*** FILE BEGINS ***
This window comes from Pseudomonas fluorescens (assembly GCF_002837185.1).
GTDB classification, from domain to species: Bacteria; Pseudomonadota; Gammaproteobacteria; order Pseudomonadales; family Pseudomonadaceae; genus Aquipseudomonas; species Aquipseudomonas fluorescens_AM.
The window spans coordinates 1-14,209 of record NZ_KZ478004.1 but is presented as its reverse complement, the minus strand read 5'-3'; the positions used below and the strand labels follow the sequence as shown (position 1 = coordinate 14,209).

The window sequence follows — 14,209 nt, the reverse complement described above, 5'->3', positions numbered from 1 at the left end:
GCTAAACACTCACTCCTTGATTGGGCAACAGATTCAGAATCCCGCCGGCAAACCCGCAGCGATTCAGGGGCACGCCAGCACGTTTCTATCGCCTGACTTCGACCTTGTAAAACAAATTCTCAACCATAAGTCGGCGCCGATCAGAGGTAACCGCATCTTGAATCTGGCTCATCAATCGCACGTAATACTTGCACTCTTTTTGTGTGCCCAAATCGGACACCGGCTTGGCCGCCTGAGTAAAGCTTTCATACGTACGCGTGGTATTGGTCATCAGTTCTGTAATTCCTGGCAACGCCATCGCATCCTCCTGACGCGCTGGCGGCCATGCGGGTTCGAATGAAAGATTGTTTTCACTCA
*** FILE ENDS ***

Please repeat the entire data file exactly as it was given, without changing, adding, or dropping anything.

This window comes from Pseudomonas fluorescens (assembly GCF_002837185.1).
GTDB classification, from domain to species: Bacteria; Pseudomonadota; Gammaproteobacteria; order Pseudomonadales; family Pseudomonadaceae; genus Aquipseudomonas; species Aquipseudomonas fluorescens_AM.
The window spans coordinates 1-14,209 of record NZ_KZ478004.1 but is presented as its reverse complement, the minus strand read 5'-3'; the positions used below and the strand labels follow the sequence as shown (position 1 = coordinate 14,209).

The window sequence follows — 14,209 nt, the reverse complement described above, 5'->3', positions numbered from 1 at the left end:
GCTAAACACTCACTCCTTGATTGGGCAACAGATTCAGAATCCCGCCGGCAAACCCGCAGCGATTCAGGGGCACGCCAGCACGTTTCTATCGCCTGACTTCGACCTTGTAAAACAAATTCTCAACCATAAGTCGGCGCCGATCAGAGGTAACCGCATCTTGAATCTGGCTCATCAATCGCACGTAATACTTGCACTCTTTTTGTGTGCCCAAATCGGACACCGGCTTGGCCGCCTGAGTAAAGCTTTCATACGTACGCGTGGTATTGGTCATCAGTTCTGTAATTCCTGGCAACGCCATCGCATCCTCCTGACGCGCTGGCGGCCATGCGGGTTCGAATGAAAGATTGTTTTCACTCA